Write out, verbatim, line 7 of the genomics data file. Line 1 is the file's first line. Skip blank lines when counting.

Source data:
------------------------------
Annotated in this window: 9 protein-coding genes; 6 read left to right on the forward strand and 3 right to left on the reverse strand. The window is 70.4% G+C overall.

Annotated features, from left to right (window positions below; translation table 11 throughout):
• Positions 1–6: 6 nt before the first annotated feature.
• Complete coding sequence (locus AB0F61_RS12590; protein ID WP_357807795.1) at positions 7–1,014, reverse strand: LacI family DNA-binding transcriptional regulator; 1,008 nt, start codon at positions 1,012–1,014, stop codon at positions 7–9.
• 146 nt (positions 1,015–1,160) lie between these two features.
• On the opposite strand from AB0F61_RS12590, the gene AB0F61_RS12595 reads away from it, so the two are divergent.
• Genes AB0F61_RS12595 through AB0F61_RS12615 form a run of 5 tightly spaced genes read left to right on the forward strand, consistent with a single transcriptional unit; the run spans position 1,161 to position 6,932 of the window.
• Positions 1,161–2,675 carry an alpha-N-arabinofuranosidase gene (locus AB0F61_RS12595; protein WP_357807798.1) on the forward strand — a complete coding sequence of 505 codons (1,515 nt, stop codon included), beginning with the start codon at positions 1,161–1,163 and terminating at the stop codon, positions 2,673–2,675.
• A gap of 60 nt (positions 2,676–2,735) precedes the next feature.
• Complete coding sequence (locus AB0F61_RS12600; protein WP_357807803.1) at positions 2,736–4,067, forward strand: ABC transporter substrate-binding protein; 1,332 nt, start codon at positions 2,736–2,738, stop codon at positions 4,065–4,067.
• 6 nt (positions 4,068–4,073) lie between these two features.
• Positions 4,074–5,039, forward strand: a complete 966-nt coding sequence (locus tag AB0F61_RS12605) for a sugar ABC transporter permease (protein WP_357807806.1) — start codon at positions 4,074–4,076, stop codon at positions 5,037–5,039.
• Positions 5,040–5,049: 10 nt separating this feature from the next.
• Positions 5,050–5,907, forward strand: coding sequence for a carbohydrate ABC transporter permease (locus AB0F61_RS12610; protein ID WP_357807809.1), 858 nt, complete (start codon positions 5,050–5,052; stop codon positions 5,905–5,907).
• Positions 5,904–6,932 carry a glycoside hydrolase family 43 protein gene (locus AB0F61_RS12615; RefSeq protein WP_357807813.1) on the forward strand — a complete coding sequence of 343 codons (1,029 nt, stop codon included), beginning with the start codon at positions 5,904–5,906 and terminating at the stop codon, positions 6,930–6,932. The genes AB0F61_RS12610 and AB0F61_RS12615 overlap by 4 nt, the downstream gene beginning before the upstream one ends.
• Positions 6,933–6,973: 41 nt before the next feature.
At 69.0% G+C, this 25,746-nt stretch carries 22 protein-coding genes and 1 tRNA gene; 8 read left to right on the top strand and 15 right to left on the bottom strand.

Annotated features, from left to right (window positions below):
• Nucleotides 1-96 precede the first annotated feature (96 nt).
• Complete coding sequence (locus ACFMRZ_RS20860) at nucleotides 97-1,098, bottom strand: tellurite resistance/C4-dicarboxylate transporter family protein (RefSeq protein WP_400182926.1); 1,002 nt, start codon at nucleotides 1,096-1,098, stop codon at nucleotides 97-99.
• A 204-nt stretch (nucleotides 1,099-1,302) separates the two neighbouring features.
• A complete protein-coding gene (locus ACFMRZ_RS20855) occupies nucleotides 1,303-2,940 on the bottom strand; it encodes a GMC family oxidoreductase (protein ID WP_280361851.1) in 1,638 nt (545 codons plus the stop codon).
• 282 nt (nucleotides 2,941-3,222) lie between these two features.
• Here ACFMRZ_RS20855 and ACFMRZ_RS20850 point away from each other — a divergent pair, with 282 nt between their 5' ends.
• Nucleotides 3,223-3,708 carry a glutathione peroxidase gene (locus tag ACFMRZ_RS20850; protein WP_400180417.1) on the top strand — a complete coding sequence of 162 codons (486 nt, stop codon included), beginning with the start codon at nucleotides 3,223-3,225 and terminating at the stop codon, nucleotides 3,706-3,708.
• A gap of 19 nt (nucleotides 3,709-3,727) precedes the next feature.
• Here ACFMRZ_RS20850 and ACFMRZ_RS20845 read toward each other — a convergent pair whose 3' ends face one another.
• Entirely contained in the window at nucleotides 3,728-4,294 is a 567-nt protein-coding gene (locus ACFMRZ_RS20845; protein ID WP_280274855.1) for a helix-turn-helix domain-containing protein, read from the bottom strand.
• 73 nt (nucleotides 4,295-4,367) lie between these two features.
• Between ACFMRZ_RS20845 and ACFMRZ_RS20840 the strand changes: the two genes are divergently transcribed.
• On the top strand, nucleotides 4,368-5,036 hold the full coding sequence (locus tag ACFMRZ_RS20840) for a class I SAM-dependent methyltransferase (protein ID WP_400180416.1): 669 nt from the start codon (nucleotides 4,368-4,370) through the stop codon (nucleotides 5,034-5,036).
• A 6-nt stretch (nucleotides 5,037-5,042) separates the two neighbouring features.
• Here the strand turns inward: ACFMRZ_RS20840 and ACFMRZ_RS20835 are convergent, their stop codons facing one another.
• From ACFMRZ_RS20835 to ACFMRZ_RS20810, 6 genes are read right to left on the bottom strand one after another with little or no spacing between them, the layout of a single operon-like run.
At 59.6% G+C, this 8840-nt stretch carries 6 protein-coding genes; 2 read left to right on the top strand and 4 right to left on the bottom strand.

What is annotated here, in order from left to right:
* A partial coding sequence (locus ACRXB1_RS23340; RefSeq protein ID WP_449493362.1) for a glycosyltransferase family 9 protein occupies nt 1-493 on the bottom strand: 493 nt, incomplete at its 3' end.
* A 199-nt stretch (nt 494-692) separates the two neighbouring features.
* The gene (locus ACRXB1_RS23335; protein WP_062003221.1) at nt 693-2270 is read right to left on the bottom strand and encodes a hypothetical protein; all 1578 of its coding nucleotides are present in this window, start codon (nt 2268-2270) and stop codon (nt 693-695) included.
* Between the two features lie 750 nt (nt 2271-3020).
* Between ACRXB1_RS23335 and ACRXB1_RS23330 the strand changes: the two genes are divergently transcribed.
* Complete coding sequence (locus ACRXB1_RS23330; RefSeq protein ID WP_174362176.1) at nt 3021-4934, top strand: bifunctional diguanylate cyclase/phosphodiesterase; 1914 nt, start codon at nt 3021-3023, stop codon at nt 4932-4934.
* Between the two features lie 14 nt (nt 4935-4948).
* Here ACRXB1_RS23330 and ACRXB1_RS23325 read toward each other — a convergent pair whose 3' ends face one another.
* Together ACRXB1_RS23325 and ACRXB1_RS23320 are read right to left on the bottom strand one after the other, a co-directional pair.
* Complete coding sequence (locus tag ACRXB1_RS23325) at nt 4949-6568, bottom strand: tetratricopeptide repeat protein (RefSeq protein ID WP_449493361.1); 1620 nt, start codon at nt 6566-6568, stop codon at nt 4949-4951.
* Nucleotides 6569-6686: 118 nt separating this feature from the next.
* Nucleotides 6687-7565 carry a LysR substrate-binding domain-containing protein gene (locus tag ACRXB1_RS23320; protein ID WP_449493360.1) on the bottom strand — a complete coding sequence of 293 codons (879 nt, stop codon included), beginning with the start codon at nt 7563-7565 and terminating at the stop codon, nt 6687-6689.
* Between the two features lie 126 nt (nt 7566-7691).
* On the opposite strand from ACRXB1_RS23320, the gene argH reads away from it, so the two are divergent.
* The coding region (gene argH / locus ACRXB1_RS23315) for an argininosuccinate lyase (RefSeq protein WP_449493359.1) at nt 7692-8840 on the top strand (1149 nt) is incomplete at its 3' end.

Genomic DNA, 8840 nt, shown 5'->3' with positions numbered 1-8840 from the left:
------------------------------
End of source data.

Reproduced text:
• Genes AB0F61_RS12595 through AB0F61_RS12615 form a run of 5 tightly spaced genes read left to right on the forward strand, consistent with a single transcriptional unit; the run spans position 1,161 to position 6,932 of the window.